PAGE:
Photoplay 1938 ~ Portrait with a French Accent, cont'd
He is familiar with every book in his library - which makes him practically unique among Hollywood's celebrities.
He is a good sailor.
He enjoys staying up late at night.
He plays the violin atrociously.

His name is pronounced boy-yay.  He doesn't give many parties and never wears glasses.
He enjoys taking long walks alone.
He has never known hardship.
He is very fond of champagne.
He believes in matrimonial vacations, and has grave doubts concerning the future of the world.

Greta Garbo's Napoleon believes that life in the seventeenth century in France was the richest.  He never spoke English until he came to America. He thinks modern inventions have added nothing to the sum total of human happiness.   He plays a fairly good game of tennis and wears a felt hat for years before discarding it.

Boyer gets along easily with directors.  He loathes coloratura sopranos and refuses to go to fortune tellers.
He buys many neckties and seldom wears any.  He enjoys reading Sinclair Lewis.   He was born in Figeac, France, a small town.   He is not athletically inclined.  He speaks German and uses very little make-up for his work.  He is especially addicted to biographical novels.  He particularly enjoys the company of Anatole Litvak, the director (husband of Miriam Hopkins), and Charles Farrell.  He never wears high-top shoes.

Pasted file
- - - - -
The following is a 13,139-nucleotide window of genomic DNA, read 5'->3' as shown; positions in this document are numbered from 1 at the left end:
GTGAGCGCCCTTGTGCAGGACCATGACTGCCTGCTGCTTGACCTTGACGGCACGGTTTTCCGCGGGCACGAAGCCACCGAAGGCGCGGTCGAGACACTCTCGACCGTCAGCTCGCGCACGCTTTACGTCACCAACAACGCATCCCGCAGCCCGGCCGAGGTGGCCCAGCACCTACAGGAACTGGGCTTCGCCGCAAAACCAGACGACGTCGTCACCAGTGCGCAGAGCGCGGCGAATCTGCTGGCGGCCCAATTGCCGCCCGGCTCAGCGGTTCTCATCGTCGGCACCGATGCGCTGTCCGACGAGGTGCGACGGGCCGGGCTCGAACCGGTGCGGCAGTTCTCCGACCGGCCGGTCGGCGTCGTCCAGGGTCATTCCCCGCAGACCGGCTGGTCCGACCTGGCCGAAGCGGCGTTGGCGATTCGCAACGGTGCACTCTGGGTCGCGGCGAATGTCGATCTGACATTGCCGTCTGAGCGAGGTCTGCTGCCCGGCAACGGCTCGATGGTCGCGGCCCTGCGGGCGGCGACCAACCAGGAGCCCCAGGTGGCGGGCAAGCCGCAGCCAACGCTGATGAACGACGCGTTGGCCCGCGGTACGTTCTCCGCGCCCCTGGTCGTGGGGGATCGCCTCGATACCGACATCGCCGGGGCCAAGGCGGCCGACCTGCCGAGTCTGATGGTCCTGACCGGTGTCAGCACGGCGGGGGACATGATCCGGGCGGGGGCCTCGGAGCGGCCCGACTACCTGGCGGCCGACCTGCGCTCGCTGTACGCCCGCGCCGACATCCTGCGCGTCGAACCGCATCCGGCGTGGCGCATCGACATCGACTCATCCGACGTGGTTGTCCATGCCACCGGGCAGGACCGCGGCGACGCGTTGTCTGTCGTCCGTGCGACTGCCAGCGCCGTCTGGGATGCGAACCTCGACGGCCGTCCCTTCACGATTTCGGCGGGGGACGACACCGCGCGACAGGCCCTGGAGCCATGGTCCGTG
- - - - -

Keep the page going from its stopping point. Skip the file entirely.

He is often moody and depressed.  He likes colored shirts and it amuses him to go with his wife when she shops for clothes.

He likes oysters, dislikes clams, and considers himself a realist.  His favorite singer was the late Chaliapin. The house he was born in was a large affair with a shop on the ground floor where his father sold agricultural implements.

He likes modernistic furniture and his attitude toward life is permeated with anything that can be expressed with a shrug.   "Why worry about anything and why look ahead.  Anything is liable to happen in a world that is changing so rapidly. It is impossible to predict the things of tomorrow."

He thinks the Champs Elysées the most beautiful street in the world.  His parentage for many generations is French.
He considers Caravan his worst picture.
He regrets his neglect of what he terms a mild sort of writing talent which was evidenced in some articles published in Paris.   He likes his wife to wear very subtle perfumes.  
He believes strongly that color on the screen will eventually destroy the very romance and make-believeness that are its greatest attractions.

He was always popular with girls, and has never owned a beach house.  
His outstanding performance on the stage was in Bernstein's "Melo."         continue



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